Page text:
In covering the issue of prosecutorial accountability no issue arises more frequently than the failure by the state to properly disclose exculpatory evidence. These failures, whether proven or merely alleged, are analyzed by courts and discussed by journalists via reference to the Brady line of cases, which establish the constitutional duty of prosecutors to turn over any “material” evidence favorable to the defense.

Brady and its progeny are what set out the legal test in litigating compliance with the rules of criminal discovery, post-conviction. A finding of a “material” Brady violation can lead to new trials for defendants or new sentencing hearings. But even a legal finding of a failure to disclose has no formal impact on the prosecutor him or herself.

Given the Supreme Court’s decisions in Imbler v. Pachtman and Connick v. Thompson, which set a virtually impossible bar for plaintiffs to meet in order to win civil damages against even the most egregious prosecutorial misconduct, one of the few remaining means of formal redress is through the filing of bar complaints against individual prosecutors for the violation of their ethical as opposed to constitutional duties.

For a variety of reasons–the reluctance of defense attorneys, as repeat players in the system, to file complaints against opposing counsel, and the slowness, inefficacy, and prosecutorial capture of many state bar associations–bar complaints against prosecutors have historically been rare, and any resulting punishment rare to the point of vanishing.

It is perhaps because of this very infrequency of bar complaints against prosecutors, much less successful ones, that has allowed a sleeping giant of prosecutorial ethics violations to remain hidden in plain sight.

That hidden giant is the fact that in many states and, as discussed below, arguably in the vast majority of states, a prosecutor’s ethical obligation to disclose favorable evidence is far broader than their legal obligation, and it has no “materiality” requirement attached to it. Meaning, in effect, that what we have come to accept as the standard practice of criminal prosecution in America is itself an ethical violation in much of the country.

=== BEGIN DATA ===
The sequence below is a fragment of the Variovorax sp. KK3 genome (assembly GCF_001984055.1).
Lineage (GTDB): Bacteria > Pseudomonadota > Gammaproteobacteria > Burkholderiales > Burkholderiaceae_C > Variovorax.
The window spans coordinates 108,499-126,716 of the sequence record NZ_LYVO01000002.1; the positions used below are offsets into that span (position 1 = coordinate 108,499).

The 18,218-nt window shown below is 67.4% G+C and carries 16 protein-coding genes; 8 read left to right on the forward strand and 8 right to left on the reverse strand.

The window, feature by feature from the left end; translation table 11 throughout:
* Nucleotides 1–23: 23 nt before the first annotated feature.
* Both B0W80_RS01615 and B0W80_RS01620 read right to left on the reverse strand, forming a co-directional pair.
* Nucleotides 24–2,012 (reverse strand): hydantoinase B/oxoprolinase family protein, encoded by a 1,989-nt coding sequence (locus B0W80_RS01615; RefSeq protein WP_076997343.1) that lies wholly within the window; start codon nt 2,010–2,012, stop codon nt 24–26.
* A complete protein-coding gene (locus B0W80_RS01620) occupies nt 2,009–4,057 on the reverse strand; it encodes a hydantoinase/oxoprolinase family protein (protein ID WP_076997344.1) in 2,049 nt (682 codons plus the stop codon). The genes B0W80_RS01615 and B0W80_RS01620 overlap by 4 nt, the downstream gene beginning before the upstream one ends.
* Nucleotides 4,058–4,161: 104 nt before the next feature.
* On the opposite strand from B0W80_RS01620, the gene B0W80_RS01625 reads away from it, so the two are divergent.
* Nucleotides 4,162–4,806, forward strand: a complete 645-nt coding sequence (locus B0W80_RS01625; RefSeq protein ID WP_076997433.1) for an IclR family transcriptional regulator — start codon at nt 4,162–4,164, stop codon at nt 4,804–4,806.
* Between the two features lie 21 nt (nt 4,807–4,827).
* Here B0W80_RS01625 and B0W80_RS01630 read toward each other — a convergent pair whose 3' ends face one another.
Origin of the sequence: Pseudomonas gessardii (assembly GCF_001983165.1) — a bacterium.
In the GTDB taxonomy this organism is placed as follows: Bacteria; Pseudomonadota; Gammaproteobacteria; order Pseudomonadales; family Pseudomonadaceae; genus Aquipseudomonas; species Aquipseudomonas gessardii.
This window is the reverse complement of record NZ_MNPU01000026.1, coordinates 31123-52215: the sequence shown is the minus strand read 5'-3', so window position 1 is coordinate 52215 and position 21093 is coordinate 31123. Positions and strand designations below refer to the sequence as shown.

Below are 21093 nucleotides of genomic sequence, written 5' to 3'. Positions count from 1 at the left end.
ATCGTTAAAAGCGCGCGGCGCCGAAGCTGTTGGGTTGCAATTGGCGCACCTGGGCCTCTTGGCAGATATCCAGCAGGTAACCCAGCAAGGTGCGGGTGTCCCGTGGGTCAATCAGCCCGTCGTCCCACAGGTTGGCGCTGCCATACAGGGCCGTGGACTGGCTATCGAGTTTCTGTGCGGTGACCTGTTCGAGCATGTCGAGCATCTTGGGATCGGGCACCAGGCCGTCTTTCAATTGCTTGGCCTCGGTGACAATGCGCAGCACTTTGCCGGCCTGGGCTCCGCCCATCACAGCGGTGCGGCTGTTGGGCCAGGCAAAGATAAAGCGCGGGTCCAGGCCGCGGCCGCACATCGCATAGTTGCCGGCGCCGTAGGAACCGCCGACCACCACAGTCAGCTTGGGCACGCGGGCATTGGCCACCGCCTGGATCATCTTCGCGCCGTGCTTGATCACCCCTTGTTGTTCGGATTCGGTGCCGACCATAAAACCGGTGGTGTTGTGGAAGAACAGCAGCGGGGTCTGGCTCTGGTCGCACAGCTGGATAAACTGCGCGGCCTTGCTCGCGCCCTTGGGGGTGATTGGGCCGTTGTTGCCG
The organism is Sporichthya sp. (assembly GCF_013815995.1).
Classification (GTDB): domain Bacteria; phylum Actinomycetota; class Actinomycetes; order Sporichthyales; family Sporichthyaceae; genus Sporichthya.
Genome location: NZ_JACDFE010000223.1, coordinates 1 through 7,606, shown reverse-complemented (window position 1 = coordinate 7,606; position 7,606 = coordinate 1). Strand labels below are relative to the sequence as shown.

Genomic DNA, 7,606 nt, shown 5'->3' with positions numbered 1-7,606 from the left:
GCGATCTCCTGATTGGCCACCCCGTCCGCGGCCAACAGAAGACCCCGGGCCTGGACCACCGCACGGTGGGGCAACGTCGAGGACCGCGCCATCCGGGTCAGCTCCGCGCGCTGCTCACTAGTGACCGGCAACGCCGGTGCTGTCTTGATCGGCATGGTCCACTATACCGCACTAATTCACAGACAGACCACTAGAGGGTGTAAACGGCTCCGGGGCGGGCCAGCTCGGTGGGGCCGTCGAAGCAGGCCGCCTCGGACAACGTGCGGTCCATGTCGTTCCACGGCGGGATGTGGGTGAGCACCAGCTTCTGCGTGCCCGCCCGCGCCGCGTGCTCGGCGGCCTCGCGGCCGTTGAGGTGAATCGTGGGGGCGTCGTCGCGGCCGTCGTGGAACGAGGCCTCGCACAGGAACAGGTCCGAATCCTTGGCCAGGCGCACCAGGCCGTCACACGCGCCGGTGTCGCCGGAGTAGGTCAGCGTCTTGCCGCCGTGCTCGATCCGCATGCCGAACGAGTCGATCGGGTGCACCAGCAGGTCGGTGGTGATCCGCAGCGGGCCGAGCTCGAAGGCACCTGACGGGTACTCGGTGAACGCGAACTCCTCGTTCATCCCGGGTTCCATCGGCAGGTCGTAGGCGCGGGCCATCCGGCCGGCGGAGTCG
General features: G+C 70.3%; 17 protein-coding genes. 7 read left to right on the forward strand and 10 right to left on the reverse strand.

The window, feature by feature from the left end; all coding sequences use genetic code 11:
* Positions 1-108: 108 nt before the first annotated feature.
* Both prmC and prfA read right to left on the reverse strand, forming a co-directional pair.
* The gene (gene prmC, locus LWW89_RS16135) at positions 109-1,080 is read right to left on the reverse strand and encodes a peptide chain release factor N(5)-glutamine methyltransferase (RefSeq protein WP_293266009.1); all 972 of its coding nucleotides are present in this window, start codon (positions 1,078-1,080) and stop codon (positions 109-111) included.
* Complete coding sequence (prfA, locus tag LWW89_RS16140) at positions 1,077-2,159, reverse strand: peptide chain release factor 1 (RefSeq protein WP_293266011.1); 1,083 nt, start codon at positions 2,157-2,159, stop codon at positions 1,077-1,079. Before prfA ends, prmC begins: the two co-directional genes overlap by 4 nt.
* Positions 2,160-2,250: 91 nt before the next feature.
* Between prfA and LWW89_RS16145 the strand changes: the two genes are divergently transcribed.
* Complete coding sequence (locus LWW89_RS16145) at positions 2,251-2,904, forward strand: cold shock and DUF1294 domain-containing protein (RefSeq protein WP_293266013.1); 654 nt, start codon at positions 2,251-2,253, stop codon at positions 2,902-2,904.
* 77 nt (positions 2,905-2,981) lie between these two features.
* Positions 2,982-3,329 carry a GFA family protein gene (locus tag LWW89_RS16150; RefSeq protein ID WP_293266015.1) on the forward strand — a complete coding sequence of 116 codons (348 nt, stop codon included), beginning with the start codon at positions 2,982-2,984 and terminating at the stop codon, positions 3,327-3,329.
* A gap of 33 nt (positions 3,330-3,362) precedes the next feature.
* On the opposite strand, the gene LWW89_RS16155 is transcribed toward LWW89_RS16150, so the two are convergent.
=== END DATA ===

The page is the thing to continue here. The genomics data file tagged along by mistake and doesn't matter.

Ethical vs. Legal Standards for Disclosure

In May we wrote about a little-noted opinion by the District of Columbia Court of Appeals. In Re Andrew J. Kline held that a prosecutor’s ethical duty to disclose exculpatory evidence was broader than his or her legal duty under the Brady line of cases.

The court specifically found that the prosecutor was required to disclose exculpatory evidence, “regardless of whether that information would meet the materiality requirements of Bagley, Kyles, and their progeny.”

It therefore held that a federal prosecutor, who had failed to turn over a witness statement, had violated the District of Columbia’s Rule 3.8(e), modeled on the ABA’s Rules of Professional Conduct, Rule 3.8(d).

In a “Formal Opinion,” entitled Prosecutor’s Duty to Disclose Evidence and Information Favorable to the Defense (2009), the American Bar Association’s Standing Committee on Ethics and Professional Responsibility wrote:

Rule 3.8(d) sometimes has been described as codifying the Supreme Court’s landmark decision in Brady v. Maryland, which held that criminal defendants have a due process right to receive favorable information from the prosecution. This inaccurate description may lead to the incorrect assumption that the rule requires no more from a prosecutor than compliance with the constitutional and other legal obligations of disclosure, which frequently are discussed by the courts in litigation.

But, the ABA opinion goes on to say, this is in no way the case.